Benin celebrates return of royal treasures after 130 years

·4-min read

The much-celebrated return of 26 treasures from the Kingdom of Dahomey has culminated in a month-long celebration of heritage and art at the Museum of the Marina in Cotonou, Benin, attracting large crowds.

Visitors enjoy the exhibition overall, but for some, it’s quite an emotional experience, says Theo, a tour guide at the museum.

“For other museum-goers, it’s a part of our ancestors’ souls that has returned. They don’t take photos,” he tells Africa Calling podcast.

“There are also some visitors who are totally angry when they realize these treasures have been stolen and kept for more than a century by people, to whom they did not belong,” he says referring to the return of the artifacts by the French.

After 130 years, France returned 26 royal pieces from the Danxomè (also called Dahomey) Kingdom under an initiative to encourage better relations with African countries.

Looted by French soldiers from the kingdom of Dahomey in 1892, this is the first time a former colonizing country returned royal treasure, stolen during colonization.

A big success

On display at the Palais de la Marina in Cotonou since February, large crowds continue to come, a reception beyond expectations, says Alain Godonou, the Director of Benin’s Museums.

“It’s a huge success. It’s true that we were prepared as well for the quality of the exhibition, but we were far from imagining what a popular success it would be,” says Godonou, adding that close to 35,000 visitors came to the museum during the first month of the exhibition.

Among the returned treasures includes thrones of former kings, four doors of the Royal Palace of Abomey, altars, recades, or royal scepters, statues representing former kings, a calabash, and army clothes from one of Benin’s famed women soldiers.

King Guezo’s large wooden throne is one of the attractions of the exhibition. He sat on his throne to give presents and gifts to his subjects. The throne reportedly had mystical power, which a French colonel tried to capture for himself, without success.

The throne and other royal treasures were in the public domain collection in France, and considered French artworks, which is why it took so long for these pieces to return. Years of diplomatic and political negotiation were necessary to bring the pieces home.

One of the special points of this exhibition is the fact that it displays ancestral art and contemporary art together, an occasion for visitors to discover modern Beninese art as well.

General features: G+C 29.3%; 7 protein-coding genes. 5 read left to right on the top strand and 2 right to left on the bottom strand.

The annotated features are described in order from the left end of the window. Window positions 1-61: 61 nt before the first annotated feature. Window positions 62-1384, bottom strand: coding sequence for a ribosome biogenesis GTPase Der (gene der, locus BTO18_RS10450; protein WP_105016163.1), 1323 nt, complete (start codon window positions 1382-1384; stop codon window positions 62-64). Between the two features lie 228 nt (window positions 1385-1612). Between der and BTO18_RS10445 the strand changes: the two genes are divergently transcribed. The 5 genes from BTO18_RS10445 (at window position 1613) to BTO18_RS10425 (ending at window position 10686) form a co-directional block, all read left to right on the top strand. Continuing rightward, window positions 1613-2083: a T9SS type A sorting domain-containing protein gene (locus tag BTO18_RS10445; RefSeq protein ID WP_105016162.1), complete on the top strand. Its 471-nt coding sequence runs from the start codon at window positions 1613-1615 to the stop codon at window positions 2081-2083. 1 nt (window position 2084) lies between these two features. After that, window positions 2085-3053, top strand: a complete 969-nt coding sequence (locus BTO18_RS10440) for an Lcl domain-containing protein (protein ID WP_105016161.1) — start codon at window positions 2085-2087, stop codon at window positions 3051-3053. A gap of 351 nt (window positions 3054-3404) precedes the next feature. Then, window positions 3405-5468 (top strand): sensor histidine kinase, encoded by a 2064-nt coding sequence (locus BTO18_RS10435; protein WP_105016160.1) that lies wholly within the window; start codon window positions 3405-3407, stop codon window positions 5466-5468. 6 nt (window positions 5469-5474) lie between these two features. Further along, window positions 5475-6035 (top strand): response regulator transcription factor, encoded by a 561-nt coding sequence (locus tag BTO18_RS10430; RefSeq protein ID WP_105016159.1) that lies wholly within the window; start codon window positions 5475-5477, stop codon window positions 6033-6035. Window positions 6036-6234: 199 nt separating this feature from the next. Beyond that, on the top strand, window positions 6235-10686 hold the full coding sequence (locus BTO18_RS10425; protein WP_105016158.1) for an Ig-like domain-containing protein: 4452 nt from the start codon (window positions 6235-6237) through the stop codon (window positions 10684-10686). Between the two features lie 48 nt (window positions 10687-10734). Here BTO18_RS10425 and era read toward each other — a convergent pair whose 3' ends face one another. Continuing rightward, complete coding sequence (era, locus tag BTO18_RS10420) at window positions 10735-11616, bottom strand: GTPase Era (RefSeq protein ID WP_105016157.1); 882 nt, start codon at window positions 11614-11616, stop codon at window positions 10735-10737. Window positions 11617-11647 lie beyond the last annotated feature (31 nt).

“There are contemporary artists, who have continued creating, despite the fact that they weren’t connected to that history,” says Director Godonou, referring to the returned pieces.

“It was important too to show this dynamic and to show the world that there are still creators in our country. These two dynamics each have their own logic,” he adds.

Night-time artistic celebrations

In addition to the paintings, sculptures, and treasures, Palais de la Marina has created a space for living artwork, too. In order for all Beninese to enjoy the returned artifacts, the museum is holding special nighttime hours that coincide with performances, including singing, dancing, and slam poetry.

“The night exhibitions allow people who are busy during the day to come visit the treasures and to be able to enjoy living artwork, that comes alive and tell the story of our royal treasures,” says Carole Lokossou, artistic director of the night performances.

One of the featured live performances includes Bio Guera and the destiny of a people, a play by the late Benin playwright and documentary filmmaker Sévérin Akando.

It depicts how Bio Guerra, a great warrior, resists colonial imperialism. The piece, performed by more than 30 actors from the International School of the Theatre of Benin group, was among one of the more popular performances.

Appreciating your heritage is key, says artistic director Lokossou. Preserving the past by displaying important cultural objects reminds Beninese of where they come from, and who they are.

“The Beninese must know their history. Young Beninese must identify with their heroes. I don’t know if we talked enough about Bio Guerra, who was a great conqueror, a great warrior, a figure to which every Beninese should identify in order to have pugnacity, rage to move forward and make great things for Benin,” she says.

This was originally heard on RFI's Africa Calling podcast.

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